The politicke and militarie discourses of the Lord de La Nouue VVhereunto are adioyned certaine obseruations of the same author, of things happened during the three late ciuill warres of France. With a true declaration of manie particulars touching the same. All faithfully translated out of the French by E.A.
La Noue, François de, 1531-1591., Aggas, Edward.

The third Discourse.

Of the inconstancie whereby many do vse to hate, condemne, and detest their neighbours, because of their contrarieties in religion.

THE onelie disputations holden about * this matter in diuerse Countries with∣in these few yéeres, were sufficient to in∣gender great hatred, yea, euen among néerest kindred. But when to the con∣tention of wordes they ioyne déedes, (from whence haue proceeded infinite iniuries) then are the passions corobo∣rated, and many mens heartes so poiso∣ned, that in the time of peace they cānot satisfie their hatred against such as agrée not vnto their religious opinions, neither their cruell reuenge in the time of warre. In this matter when we come to de∣mand what cause hath and yet doth ingender and bring forth these extremities, many doe sufficiently declare that it is the zeale that e∣uerie one beareth to his own religion, that causeth them to be per∣suaded that all doctrine thereto repugnant is spotted with impietie, and therefore they abhorre both it and all that professe it. Now to the end not to stumble in this so rough a waie, I haue thought it nothing amisse to open the signification of the word Zeale, as also to shew the fruites that should procéede from so good a trée. Zeale* in my opinion, is an ardent affection of the soule which tendeth to the honour of God and the saluation of our neighbour, whereof it also followeth, that it is offended when he is dishonoured. Moses* and Saint Paule did greatly declare the zeale that they did beare, euen to Gods people, when the one of them said, Lord forgiue them this trespasse, otherwise blot me out of the booke which thou hast writ∣ten. And Saint Paule, who wished to be separated from God, that his*brethren according to the flesh, who glorified God might bee brought into the waie of saluation. By these speeches, which some take to bee excessiue, we are to vnderstand the vehemencie of their affection. Likewise may Helias and Phinees bee vnto vs examples of the Page  46 wrath that some conceiue when they sée impietie and wickednesse to abound. F•• it moued the one of them to put to death all the * Prophettes of Baal, and the other Zambry and the Madianite.* And suche zeale is commended in the holy Scriptures, because it was guided by the wisedome of God.

In this miserable worlde wherein we nowe liue are there fewe to be found that imitate Moses and Paul, either that followe the ex∣amples * of Helias and Phinehes, notwithstanding many would vse the same for a cloake to their violent passions, as peraduenture not considering that those wer perticular actions, procéeding of in∣ward motions, or expresse commandements, and so not to be made consequents. Moreouer, those dayes had especiall reasons for such kinde of iudgements, which cannot well agrée with ours. But the lawe of Charitie which is perpetual and the foundation of the two aforenamed wishes ought to reduce vs to the same practise, and so might we aduowe our zeale to be good, when leaning vppon the said Charitie it is guided by knowledge, which are the two princi∣pall markes to discerne the true zeale from the false. The Apostle Saint Paule teacheth vs to eschue that which is without know∣ledge, for being destitnte thereof, it aimeth rather at reuenge, than Charitie, as in himselfe it appeared when he assisted at the death of *Steuen.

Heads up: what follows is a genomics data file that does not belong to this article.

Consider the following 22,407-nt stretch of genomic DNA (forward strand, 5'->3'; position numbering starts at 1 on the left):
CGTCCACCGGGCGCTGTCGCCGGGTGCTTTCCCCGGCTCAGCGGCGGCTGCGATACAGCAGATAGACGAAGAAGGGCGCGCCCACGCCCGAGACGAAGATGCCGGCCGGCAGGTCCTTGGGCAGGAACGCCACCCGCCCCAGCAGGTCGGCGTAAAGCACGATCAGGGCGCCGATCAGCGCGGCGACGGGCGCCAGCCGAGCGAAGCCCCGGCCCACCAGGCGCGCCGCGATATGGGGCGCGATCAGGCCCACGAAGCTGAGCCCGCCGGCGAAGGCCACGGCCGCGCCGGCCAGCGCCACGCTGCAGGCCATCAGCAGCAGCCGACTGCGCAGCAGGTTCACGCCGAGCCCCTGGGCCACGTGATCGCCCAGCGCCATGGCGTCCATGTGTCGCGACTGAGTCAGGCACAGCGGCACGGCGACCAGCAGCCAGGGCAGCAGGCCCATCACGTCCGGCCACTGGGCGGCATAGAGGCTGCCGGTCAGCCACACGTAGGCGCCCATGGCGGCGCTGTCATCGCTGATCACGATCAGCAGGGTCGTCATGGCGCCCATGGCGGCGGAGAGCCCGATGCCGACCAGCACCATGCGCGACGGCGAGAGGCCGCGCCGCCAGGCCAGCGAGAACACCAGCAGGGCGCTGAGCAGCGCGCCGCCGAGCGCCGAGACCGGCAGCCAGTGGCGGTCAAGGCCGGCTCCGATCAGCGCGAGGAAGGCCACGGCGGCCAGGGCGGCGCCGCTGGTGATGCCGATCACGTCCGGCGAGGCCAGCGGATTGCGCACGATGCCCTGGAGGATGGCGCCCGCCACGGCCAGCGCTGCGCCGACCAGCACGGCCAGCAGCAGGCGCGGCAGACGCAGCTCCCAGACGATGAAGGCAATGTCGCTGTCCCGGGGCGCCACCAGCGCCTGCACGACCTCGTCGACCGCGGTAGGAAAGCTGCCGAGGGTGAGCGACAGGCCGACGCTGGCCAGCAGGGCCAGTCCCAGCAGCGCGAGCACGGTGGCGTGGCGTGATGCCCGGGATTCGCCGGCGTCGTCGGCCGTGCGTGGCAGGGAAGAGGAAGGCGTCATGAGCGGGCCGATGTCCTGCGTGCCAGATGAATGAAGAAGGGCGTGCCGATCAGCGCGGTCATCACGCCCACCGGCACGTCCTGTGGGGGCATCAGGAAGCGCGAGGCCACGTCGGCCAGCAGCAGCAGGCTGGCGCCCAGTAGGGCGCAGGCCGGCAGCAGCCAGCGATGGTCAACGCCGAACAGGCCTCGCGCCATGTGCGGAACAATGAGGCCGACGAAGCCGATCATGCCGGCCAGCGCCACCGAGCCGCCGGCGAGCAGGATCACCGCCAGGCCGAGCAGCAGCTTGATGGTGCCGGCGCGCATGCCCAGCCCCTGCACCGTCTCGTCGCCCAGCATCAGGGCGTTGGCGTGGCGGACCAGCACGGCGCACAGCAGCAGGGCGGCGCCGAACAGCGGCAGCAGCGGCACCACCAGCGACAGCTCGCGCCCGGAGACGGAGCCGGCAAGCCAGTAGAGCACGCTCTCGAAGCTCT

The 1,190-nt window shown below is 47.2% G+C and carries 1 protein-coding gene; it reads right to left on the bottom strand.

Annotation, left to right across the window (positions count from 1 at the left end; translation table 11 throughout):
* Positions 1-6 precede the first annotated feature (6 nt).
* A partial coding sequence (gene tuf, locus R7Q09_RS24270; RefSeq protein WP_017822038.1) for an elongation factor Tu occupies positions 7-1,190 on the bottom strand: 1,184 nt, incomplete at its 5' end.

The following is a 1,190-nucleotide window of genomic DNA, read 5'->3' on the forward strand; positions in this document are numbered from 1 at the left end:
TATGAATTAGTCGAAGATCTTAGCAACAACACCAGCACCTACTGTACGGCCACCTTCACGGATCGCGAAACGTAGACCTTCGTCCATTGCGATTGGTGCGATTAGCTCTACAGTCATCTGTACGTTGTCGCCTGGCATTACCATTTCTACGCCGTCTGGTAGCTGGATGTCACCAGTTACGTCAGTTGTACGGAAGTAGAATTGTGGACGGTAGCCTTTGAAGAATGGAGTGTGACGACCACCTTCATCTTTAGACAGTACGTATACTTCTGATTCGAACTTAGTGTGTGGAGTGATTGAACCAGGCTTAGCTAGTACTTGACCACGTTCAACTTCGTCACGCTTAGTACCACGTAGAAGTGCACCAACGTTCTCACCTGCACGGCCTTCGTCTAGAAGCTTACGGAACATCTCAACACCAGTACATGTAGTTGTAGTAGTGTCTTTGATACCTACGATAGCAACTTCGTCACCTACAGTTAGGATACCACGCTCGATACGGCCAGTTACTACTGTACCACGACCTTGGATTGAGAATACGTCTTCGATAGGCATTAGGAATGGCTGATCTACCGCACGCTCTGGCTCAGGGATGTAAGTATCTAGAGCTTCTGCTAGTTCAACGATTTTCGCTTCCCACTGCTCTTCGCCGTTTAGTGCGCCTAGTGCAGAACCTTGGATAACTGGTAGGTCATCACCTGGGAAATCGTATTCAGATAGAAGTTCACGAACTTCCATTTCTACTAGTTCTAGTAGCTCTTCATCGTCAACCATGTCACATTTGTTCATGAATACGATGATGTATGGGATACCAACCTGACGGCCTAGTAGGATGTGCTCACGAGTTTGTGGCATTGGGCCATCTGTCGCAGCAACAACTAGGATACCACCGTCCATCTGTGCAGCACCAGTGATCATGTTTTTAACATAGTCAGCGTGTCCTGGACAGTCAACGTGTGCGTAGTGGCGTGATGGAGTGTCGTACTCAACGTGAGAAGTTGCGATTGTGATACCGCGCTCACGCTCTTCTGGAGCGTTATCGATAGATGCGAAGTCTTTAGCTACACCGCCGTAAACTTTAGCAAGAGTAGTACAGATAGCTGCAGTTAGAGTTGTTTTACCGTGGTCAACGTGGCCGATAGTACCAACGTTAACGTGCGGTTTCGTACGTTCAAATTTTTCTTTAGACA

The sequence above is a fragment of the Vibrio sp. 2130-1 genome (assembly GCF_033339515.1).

Now will it be easie for vs to knowe the markes of false zeale, if we doe but consider of the vices that are opposite to the aforesaide * vertues, which are Ignorance, (wherewith mallice is oftentimes mixed) and hatred of our neighbour: for whosoeuer diligentlie obserueth not those differences, the same doe runne into errour. Of these affections, which euerie one attributeth to pietie, are ingende∣red the iudgements that we make of our neighbours, whereof the most part are wonderful rash: for many there are who séeing some one that consent not with them in pointes of religion, doe not one∣ly * charge him that he walketh in errour, but also imediatly account him a prophane and wicked man. This opinion hauing once got∣ten holde in the minde, is hard to be rooted out againe, and is the cause of breach, as well of brotherly loue as of publike concorde. We must therefore take heede that in our selues wee conclude not so hastilie vpon the condemnation of those whō we will not vouch∣safe to take leisure to know throughly. If we were to enquire whe∣ther a horse or a dogge were good or bad, we would haue a time of triall before we would iudge, how much rather should we put that Page  47 rule in practise concerning men? otherwise we must make lesse ac∣count of them than of the sayd beasts. But see how diuerse do now gouerne thēselues herein. If a man say to one, This man is a Pro∣testant, by and by he will answere, Then is he a wicked heretik. and saie to another, This man is a Papist, and he also wil say, Then is he naught. And why do you thus reproue him? Because saie they, his religion is contrarie to ours. Truely this readinesse is ouer readie.